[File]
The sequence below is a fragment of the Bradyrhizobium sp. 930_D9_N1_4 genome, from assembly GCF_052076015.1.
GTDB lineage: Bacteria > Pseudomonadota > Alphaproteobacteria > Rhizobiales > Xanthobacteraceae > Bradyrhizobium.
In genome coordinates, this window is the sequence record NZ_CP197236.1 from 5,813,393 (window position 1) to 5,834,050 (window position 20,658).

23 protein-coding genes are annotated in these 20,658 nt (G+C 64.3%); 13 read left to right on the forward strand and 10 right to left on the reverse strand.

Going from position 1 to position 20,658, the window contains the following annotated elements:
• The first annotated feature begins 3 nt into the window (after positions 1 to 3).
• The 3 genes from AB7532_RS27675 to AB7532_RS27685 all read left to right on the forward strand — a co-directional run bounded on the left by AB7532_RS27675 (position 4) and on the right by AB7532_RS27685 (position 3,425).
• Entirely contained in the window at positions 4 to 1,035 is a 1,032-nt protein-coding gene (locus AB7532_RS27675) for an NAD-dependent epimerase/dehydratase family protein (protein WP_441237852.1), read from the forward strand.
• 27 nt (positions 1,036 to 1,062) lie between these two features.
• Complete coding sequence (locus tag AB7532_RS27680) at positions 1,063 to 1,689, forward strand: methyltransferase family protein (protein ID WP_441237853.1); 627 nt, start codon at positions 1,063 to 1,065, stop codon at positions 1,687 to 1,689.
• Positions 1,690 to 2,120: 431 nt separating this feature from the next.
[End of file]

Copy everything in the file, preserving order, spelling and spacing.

The sequence below is a fragment of the Bradyrhizobium sp. 930_D9_N1_4 genome, from assembly GCF_052076015.1.
GTDB lineage: Bacteria > Pseudomonadota > Alphaproteobacteria > Rhizobiales > Xanthobacteraceae > Bradyrhizobium.
In genome coordinates, this window is the sequence record NZ_CP197236.1 from 5,813,393 (window position 1) to 5,834,050 (window position 20,658).

23 protein-coding genes are annotated in these 20,658 nt (G+C 64.3%); 13 read left to right on the forward strand and 10 right to left on the reverse strand.

Going from position 1 to position 20,658, the window contains the following annotated elements:
• The first annotated feature begins 3 nt into the window (after positions 1 to 3).
• The 3 genes from AB7532_RS27675 to AB7532_RS27685 all read left to right on the forward strand — a co-directional run bounded on the left by AB7532_RS27675 (position 4) and on the right by AB7532_RS27685 (position 3,425).
• Entirely contained in the window at positions 4 to 1,035 is a 1,032-nt protein-coding gene (locus AB7532_RS27675) for an NAD-dependent epimerase/dehydratase family protein (protein WP_441237852.1), read from the forward strand.
• 27 nt (positions 1,036 to 1,062) lie between these two features.
• Complete coding sequence (locus tag AB7532_RS27680) at positions 1,063 to 1,689, forward strand: methyltransferase family protein (protein ID WP_441237853.1); 627 nt, start codon at positions 1,063 to 1,065, stop codon at positions 1,687 to 1,689.
• Positions 1,690 to 2,120: 431 nt separating this feature from the next.